Hard to believe this trip has actually happened and I'm back already! What a whirlwind trip it was.
We'd all be here forever if I summed up in my usual writing style. So instead I'm going to make a sort of list of activities and events and let the images speak for themselves. I'm breaking this up into four parts so y'all aren't too overwhelmed. Or as they say in Scotland, "nay bother."
I came there to spend time with my friend Dan from NY and his Scottish girlfriend, Yvonne, who had painstakingly planned an amazing itinerary of sights, excursions, appointments with distilleries and noteworthy dinner reservations for the next eight days. Sadly, not even an hour into my trip as we were on our way to a decadent late lunch, Yvonne got word that her gran had died suddenly of a stroke. Dan and I were awkwardly wondering how to proceed. What now? Luckily, Yvonne's family are so lovely, gracious and understanding. Yvonne would come with them while Dan and I proceeded mostly as planned with their blessing. We could end some trips earlier so Dan could spend time with them. And he was constantly in touch. I just felt so bad for Yvonne and family, as they were clearly shocked and bereaved.
I have no pics of the first night after this sad turn of events. But Dan and I made it to Leith and the Scotch Malt Whisky Society for a couple of drams, then a fab meal at Fisher's seafood restaurant, a cab back to town and some cocktails at Bramble, then, ugh, tequila at Garibaldis. Dan had purchased a rare bottle of Littleton scotch at the SWS that got left either there or in the next cab home. Either way, when trying to reclaim it next day, nowhere to be found. We think most likely Garibaldis had quite the Dram of the Night special as a result. Despite having been up for more than 24 hrs due to the time change and travel, I managed to stay up till 11:30 to be on Scottish time. Well, at that point, I could have been anywhere. So didn't need that tequila.
Next day, despite fatigue and hellacious hangovers, we took at train to Stirling so I could see the Castle and Dan could spend time with Yvonne and family, who happened to live there. A dream come true for me. Finally get to see the very place where Mary Queen of Scots resided!
Dan on the wall before we met Yvonne for lunch.
Robert the Bruce.
Dan spent time with Yvonne while I toured the castle. This is the back garden.
Walking up into the court, that's the back of the main palace.
The sandstone Great Hall, where all the lavish banquets and ceremonies were held.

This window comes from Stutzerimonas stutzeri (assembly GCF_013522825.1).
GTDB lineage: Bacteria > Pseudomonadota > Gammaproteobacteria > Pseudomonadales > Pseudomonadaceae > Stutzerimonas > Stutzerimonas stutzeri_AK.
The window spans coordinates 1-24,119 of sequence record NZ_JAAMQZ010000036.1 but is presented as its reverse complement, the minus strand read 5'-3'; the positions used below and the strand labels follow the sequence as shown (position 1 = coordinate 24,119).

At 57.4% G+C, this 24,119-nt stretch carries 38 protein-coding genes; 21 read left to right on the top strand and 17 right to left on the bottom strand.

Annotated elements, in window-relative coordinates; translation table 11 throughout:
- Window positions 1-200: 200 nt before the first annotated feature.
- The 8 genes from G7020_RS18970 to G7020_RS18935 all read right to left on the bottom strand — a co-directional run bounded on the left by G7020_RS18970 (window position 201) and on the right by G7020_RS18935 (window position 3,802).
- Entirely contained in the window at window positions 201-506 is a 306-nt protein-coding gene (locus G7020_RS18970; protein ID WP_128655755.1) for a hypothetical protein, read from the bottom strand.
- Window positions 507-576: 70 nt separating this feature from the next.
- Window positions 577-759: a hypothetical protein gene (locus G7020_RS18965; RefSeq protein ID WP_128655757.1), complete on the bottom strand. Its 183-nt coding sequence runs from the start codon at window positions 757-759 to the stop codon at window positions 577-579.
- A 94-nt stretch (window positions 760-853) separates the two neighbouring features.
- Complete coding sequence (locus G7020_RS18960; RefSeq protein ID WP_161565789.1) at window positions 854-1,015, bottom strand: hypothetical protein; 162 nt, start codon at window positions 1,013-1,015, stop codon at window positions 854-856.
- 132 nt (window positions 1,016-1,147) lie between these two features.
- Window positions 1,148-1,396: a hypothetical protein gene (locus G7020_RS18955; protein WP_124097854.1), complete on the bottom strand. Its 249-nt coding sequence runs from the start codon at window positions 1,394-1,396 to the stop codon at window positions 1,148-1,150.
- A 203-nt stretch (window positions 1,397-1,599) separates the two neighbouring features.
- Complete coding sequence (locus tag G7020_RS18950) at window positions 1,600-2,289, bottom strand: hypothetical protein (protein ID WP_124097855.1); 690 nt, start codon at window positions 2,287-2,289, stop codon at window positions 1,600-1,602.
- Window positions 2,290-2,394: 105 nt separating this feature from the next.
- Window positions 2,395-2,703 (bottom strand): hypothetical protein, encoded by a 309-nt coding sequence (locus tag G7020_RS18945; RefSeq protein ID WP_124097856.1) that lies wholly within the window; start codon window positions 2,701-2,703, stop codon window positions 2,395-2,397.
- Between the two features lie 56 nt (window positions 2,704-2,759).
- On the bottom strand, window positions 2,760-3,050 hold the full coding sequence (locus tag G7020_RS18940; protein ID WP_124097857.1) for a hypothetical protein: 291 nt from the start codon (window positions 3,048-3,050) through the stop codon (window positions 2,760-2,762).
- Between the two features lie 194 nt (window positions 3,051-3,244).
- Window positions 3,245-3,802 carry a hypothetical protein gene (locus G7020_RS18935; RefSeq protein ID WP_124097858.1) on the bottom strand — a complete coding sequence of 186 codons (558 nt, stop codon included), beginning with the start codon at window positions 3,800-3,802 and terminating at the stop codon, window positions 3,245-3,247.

Would you fucking believe? I come all the way to Scotland after longing since I was a teenager to see this palace, and it's closed for renovations through the summer! Here's what was on the scaffolding in front:
Sigh. But I had a good look around and even got one of those cheesy headset things. There were a lot of intricate statues, carvings and reliefs on the buildings.
That's a statue of King James VI on the corner of the palace, over the gate connecting it to the Great Hall.
I love these little reliefs of a mermaid and lion on the side of the Great Hall.
Cool stone walkway alongside the building with the main kitchen, leading to outer buildings and fortresses.
There are many little glassless windows at the front of the castle in the area where the cannons were set up. Here's one looking out into the garden.
Down the street is the Argyll House, where I believe one can stay the night.
This is just a couple of blocks from the Church of the Holy Rude, where Mary's son James was crowned James VI. My camera couldn't capture the wonderful stained glass inside for some reason. But you get the idea.
Loved the adjacent cemetery. But I had to rush off to meet Dan, so didn't get to spend much time. I really dug this cross over one of the headstones.
This is also right down the street from the historic jail. Again, my timing is perfect. The exhibit opens a week later, the day I leave the country.
I met up with Dan again and we took a short drive across the hills to the William Wallace monument. There we parked the car at the bottom of a very steep hill and walked all the way up. Killer, breath-crushing, knee-whooping incline. But worth it. Here's what you see when you finally crest:
A statue of Wallace at the front. Don't look much like Mel Gibson, does he?
So you have some perspective, here's the view from the monument, with Stirling Castle in the distance.
Not much went on that night as we had to get up early. To drink whisky at Auchentoshan.